Suanne Gibson, Melanie Parker, Ciaran O'Sullivan, Andrew Grace (Plymouth Institute of Education) final report
Postgraduate Experience Project (PEP) Debby Cotton, Karen Gresty and Mick Fuller
This HEFCE-funded project was led by Kingston University, and involved a consortium of nine UK universities who explored the experience of postgraduate taught students in STEM subjects. The project funded 40 postgraduate scholarships at Plymouth in 2014-15 and researched the experience of students with and without scholarships to inform future developments. The project developed an advice sheet for PGT students. The phase 1 institutional report . Final report: Widening and sustaining postgraduate taught (PGT) STEM study in the UK: a collaborative project. PEP project website.
National Scholarship Programme Debby Cotton and Pauline Kneale
This longitudinal study tracked the university journey of students who were the first recipients of the National Scholarship Programme in the 2012–13 academic year. The scholarship targeted students from under-represented groups such as those from low-income families, mature students and care leavers. The project investigated the impact of the scholarship on their academic outcomes.
Using interdisciplinary project-based learning (PjBL) to improve engagement among first year GEES students
Alison Stokes (Faculty of Science and Engineering)
This project explores the potential for Project Based Learning (PjBL) as a student-centered pedagogy in the stage one curriculum in the School of Geography Earth and Environmental Sciences. The overarching aim of the project is to evidence the effectiveness of PjBL as a pedagogic strategy, develop an interdisciplinary pilot PjBL activity, and evaluate its success at departmental, faculty and university level. Literature review on project-based learning
Teaching and learning in The Levinsky Gallery
Sarah Chapman and Jennie Winter (Faculty of Arts, Humanities and Business/Educational Development)
Building on a previous project titled ‘Public Arts as Extra Curricular Learning’ which investigated the student learning experience in a university-based contemporary art gallery, the focus of this project is to develop recommendations on how to create links between gallery exhibitions and the formal curricula, therefore enhancing disciplinary learning. Journal Paper- Contemporary Art as Extra- Curricular Learning: Lessons from a University Art Gallery.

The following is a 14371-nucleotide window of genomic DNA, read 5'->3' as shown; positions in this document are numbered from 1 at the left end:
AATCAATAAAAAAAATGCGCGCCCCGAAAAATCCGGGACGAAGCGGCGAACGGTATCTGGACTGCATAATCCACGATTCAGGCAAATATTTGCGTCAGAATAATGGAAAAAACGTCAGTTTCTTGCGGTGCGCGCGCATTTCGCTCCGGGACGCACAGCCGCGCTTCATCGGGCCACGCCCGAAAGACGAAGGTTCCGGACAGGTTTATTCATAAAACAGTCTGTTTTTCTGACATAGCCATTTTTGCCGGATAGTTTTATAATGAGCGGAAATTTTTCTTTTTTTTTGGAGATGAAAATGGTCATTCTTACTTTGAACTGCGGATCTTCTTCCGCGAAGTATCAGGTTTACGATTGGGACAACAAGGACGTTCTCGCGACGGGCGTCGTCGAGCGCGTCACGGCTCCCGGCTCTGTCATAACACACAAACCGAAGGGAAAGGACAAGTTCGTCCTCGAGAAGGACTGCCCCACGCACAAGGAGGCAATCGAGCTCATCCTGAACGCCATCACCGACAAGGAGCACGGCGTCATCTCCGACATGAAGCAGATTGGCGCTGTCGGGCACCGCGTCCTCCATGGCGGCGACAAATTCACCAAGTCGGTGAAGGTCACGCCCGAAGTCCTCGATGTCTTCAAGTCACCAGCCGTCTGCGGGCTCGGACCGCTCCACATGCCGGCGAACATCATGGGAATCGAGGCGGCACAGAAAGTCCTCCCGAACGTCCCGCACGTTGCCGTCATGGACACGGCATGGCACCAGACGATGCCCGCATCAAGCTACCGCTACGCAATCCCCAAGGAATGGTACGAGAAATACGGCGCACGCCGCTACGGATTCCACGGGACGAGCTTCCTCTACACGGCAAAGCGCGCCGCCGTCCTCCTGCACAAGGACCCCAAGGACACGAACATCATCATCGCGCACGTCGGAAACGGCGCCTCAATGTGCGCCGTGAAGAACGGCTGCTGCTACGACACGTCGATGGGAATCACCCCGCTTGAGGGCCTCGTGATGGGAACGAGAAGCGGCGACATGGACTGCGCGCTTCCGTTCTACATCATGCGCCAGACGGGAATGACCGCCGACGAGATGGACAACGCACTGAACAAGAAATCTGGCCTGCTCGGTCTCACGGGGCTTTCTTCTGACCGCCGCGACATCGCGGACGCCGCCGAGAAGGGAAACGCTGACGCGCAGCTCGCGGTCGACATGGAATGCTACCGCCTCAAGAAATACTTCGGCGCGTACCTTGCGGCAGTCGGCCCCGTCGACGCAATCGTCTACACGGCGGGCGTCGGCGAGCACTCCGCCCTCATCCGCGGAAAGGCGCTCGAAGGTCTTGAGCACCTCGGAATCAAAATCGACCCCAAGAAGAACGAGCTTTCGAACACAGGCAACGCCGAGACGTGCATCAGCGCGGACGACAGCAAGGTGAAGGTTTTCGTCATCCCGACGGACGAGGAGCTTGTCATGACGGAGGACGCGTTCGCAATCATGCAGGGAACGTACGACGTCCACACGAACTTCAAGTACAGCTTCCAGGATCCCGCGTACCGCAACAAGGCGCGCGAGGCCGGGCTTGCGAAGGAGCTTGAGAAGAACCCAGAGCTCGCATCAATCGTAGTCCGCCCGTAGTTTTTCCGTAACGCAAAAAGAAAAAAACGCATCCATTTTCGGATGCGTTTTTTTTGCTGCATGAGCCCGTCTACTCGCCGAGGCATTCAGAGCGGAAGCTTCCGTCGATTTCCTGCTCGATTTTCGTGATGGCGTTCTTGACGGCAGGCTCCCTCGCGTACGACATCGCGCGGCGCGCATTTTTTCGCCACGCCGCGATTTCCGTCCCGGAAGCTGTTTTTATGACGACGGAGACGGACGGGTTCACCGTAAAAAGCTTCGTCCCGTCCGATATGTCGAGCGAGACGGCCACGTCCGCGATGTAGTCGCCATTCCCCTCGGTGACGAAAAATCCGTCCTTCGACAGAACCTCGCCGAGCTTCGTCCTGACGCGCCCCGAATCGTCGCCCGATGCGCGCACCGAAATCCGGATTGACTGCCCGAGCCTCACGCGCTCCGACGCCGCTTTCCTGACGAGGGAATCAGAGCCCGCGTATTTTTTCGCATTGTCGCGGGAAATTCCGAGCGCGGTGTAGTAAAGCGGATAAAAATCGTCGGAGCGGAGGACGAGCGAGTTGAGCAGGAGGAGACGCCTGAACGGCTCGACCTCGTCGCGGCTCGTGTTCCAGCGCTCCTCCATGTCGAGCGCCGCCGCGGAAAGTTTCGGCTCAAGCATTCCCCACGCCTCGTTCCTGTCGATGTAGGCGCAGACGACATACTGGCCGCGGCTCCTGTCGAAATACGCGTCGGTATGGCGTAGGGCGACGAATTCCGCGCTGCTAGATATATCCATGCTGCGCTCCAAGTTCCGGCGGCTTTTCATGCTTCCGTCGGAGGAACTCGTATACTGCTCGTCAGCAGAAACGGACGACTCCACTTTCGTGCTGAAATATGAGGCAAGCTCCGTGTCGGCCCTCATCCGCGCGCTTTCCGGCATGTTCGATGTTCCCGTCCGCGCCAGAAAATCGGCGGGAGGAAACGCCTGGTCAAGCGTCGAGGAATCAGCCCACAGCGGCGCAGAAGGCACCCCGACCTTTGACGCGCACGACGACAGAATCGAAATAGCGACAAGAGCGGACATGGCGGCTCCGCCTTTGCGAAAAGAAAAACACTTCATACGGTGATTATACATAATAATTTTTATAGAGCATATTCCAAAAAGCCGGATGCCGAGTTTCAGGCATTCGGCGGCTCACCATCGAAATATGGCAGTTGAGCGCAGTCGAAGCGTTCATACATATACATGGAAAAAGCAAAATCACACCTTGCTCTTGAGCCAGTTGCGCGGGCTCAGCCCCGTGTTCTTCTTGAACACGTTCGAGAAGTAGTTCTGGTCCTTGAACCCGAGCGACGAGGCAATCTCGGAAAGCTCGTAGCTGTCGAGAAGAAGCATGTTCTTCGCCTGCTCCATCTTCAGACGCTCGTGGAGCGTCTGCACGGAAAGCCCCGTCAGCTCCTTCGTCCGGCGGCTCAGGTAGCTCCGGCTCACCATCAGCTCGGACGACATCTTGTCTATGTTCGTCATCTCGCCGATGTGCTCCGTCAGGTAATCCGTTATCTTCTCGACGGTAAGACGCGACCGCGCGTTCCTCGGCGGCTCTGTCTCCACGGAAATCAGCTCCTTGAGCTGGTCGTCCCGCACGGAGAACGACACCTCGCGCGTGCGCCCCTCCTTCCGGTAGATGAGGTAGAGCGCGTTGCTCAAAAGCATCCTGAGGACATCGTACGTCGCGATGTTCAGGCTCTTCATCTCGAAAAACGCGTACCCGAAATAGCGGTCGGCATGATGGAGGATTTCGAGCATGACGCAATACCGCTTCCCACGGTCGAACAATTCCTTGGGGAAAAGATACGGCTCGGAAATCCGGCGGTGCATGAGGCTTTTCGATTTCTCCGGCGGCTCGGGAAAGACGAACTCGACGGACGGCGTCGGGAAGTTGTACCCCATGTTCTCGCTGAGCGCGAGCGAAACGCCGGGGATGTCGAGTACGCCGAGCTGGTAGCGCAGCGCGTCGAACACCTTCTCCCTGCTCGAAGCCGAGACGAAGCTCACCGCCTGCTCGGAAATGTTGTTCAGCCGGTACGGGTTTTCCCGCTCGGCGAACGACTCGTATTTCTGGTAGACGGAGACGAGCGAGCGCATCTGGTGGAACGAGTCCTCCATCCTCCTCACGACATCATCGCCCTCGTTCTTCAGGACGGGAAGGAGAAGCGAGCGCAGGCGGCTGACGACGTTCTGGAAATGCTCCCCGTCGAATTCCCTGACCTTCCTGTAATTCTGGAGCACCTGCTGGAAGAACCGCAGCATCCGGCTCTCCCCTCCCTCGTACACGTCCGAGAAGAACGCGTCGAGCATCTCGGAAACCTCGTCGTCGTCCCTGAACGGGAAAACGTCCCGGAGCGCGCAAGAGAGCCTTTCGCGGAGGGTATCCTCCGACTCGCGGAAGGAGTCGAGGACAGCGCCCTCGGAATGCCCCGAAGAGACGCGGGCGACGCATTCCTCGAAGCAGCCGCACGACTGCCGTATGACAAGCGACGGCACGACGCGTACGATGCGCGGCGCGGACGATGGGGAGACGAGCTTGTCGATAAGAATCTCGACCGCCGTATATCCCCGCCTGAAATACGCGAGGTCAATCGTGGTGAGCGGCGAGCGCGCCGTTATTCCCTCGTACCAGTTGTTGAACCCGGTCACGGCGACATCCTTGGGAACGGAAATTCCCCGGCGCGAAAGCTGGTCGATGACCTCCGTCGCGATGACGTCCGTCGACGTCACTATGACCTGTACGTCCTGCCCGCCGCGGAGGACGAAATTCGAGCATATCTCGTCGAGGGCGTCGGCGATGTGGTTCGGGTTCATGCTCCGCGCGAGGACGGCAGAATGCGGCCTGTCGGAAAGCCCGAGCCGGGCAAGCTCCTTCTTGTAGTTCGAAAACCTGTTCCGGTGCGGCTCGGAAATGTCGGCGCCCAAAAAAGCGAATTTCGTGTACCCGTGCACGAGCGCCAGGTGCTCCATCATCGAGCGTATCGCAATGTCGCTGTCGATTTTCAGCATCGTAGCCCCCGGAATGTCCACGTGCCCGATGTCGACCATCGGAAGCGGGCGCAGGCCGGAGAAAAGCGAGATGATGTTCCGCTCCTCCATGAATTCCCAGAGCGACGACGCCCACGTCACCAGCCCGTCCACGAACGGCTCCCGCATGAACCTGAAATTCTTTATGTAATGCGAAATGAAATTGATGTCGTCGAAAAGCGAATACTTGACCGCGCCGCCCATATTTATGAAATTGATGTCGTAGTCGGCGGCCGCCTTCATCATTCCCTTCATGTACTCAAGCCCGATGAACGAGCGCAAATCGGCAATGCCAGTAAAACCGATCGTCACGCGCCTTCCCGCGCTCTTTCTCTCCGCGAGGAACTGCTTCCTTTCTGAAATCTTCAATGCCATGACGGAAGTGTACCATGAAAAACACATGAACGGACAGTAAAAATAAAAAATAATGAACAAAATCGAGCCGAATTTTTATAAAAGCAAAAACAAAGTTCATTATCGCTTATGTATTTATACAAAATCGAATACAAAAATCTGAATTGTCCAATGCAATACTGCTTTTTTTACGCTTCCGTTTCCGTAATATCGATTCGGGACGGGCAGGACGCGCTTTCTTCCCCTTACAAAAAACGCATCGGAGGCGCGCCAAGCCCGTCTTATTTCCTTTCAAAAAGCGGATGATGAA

Evaluation of two approaches to essay writing support Kimberley Bennett (Faculty of Science and Engineering).
Incorporating writing workshops and formative peer review into the curriculum in marine biology. Final project paper
Risk Management in Research-informed Teaching: An interdisciplinary enquiry
Wei Pan, Karen Gresty and Troy Heffernan (Plymouth Business School, Faculty of Science and Engineering) Journal paper- Research-informed teaching from a risk perspective
University Students Learning outside Formal Education: Enhancing the Student Experience and Serving the Local community?
Jocey Quinn and Rowena Passy (Plymouth Institute of Education)
The Professional Doctorate: Developing and enacting professional learning across multiple sites of learning
Nick Pratt, Peter Kelly and Ruth Boyask (Plymouth Institute of Education) Journal paper- Pedagogic relations and professional change: a sociocultural analysis of students' learning in a professional doctorate
The Application of Writing as Method of Inquiry and Pedagogic Practice: the promotion and enhancement of teaching, learning, research and scholarly activity within a framework of continuing professional development
Ken Gale, Rebecca Turner and Liz McKenzie (Educational Development and Plymouth Institute of Education) Journal paper- Action research, becoming and the assemblage: a Deleuzian reconceptualisation of professional practice